Abstract Number: 99

Fluconazole-induced sweet’s syndrome: A novel association

N. Adler1,2, M. Lin1, R. Cameron1, D. Gin1

Meeting: 2018 Dermcoll

Session Information

Date: -

Session Title: Poster Presentations

Session Time: -

A 22-year-old woman presented with multiple, mildlypruritic, red-to-brown, round, oedematous dermal plaques on her bilateral palms and wrists, buttock and vulval area, associated with fever. The eruption occurred within hours of fluconazole ingestion for vulvovaginal candidiasis. The patient reported a similar eruption on three separate occasions, which all occurred hours-to-days following fluconazole exposure. Two punch biopsies from the left buttock showed a dermal neutrophilic infiltrate with associated mild oedema, without evidence of leucocytoclastic vasculitis, consistent with Sweet’s syndrome. Systemic autoimmune screen, serum protein electrophoresis, serum human chorionic gonadotropin and infectious screen were negative. Discontinuation of fluconazole, commencement of oral prednisolone 37.5 mg and topical betamethasone dipropionate 0.05% resulted in rapid clinical improvement.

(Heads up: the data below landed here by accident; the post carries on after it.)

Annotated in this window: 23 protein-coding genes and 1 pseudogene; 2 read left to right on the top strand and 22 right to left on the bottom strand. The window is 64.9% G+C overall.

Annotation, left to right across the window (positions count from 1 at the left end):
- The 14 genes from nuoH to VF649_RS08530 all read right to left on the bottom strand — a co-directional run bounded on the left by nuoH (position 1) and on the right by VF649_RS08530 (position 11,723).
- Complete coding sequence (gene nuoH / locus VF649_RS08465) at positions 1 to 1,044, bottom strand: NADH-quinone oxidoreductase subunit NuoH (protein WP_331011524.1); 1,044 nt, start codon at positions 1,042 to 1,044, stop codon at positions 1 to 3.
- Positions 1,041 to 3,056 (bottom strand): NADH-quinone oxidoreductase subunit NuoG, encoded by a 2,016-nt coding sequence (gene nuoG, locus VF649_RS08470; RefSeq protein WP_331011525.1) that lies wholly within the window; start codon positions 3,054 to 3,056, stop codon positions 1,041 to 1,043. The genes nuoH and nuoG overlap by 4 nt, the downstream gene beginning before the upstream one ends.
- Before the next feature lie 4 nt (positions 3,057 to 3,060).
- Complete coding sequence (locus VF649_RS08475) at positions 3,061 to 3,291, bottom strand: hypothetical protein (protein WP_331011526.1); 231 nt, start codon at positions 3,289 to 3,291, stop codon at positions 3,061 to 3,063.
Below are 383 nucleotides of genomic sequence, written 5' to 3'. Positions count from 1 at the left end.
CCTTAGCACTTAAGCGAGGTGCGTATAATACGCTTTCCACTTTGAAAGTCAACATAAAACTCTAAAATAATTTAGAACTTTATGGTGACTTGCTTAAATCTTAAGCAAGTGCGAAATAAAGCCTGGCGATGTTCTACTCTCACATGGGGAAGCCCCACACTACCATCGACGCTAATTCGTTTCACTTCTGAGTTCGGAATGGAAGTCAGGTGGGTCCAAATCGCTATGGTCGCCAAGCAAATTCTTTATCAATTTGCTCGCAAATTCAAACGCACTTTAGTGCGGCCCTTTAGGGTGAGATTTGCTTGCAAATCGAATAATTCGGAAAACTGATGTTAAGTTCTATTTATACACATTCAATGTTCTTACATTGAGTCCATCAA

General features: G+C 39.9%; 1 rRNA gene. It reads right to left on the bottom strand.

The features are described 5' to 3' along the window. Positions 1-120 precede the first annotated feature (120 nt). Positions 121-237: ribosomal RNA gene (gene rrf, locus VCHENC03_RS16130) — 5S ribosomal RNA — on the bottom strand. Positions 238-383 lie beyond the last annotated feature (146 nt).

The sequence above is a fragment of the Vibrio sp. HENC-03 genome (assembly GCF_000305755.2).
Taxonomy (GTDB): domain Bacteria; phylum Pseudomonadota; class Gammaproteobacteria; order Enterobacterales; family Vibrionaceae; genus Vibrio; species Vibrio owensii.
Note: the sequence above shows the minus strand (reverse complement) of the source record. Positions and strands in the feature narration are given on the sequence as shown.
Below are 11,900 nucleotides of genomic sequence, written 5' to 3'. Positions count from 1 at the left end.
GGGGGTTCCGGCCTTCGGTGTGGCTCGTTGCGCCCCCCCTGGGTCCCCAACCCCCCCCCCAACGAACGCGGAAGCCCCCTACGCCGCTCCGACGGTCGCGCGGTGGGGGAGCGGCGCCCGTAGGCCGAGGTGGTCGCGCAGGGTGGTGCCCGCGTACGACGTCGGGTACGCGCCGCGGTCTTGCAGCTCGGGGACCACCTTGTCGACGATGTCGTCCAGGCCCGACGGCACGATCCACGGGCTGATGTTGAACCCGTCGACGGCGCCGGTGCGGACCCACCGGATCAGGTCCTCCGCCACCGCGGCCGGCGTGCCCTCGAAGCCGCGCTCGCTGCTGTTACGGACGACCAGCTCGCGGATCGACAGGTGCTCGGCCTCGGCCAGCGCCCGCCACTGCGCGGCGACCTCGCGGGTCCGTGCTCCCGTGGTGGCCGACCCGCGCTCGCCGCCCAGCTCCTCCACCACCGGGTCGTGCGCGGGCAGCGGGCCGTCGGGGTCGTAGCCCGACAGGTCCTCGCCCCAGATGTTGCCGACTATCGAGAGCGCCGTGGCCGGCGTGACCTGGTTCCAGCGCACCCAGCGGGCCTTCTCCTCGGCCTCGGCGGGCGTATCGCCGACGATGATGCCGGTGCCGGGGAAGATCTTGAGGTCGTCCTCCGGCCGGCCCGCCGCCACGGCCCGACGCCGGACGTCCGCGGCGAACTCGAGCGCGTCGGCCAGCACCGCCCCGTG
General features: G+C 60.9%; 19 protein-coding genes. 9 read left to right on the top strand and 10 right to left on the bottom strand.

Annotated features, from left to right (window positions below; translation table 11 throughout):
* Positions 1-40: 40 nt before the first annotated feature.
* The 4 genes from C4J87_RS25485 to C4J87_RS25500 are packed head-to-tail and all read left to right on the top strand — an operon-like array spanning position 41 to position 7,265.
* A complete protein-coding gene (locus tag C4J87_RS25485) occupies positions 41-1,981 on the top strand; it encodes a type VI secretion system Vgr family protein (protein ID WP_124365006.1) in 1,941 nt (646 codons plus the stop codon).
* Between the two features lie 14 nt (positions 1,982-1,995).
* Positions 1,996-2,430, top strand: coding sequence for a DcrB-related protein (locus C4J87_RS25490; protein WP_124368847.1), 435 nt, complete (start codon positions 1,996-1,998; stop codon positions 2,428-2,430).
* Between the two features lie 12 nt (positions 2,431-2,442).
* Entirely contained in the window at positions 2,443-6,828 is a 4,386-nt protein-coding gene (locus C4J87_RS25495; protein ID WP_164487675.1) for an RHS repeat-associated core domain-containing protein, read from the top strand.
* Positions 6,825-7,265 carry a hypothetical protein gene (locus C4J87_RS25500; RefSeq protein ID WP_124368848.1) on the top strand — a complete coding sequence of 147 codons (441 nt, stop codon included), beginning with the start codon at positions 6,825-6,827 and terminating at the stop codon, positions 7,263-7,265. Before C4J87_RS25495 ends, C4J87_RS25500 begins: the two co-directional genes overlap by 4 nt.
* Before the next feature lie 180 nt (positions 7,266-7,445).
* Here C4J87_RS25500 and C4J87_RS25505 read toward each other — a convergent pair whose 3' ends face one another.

Sweet’s syndrome is characterised by an acute onset of tender erythematous plaques or nodules, with associated histopathological findings of a dense neutrophilic dermal infiltrate. Fever, malaise and leucocytosis often accompany the cutaneous features. Sweet’s syndrome may be classified as classical (idiopathic), malignancy-associated or drug-induced. Infections have also been associated with Sweet’s syndrome. Nonetheless, vulvovaginal candidiasis is not known to be associated with Sweet’s syndrome.
The temporal relationship between commencing fluconazole and the abrupt onset of cutaneous symptoms, the characteristic histopathological findings, the rapid response to oral corticosteroids and the history of multiple recurrences associated with fluconazole exposure are all consistent with a diagnosis of fluconazole-induced Sweet’s syndrome. Our case represents the first reported case of a causal association between fluconazole and Sweet’s syndrome. Therefore, we report an uncommon dermatosis associated with a novel, yet commonly prescribed, drug culprit.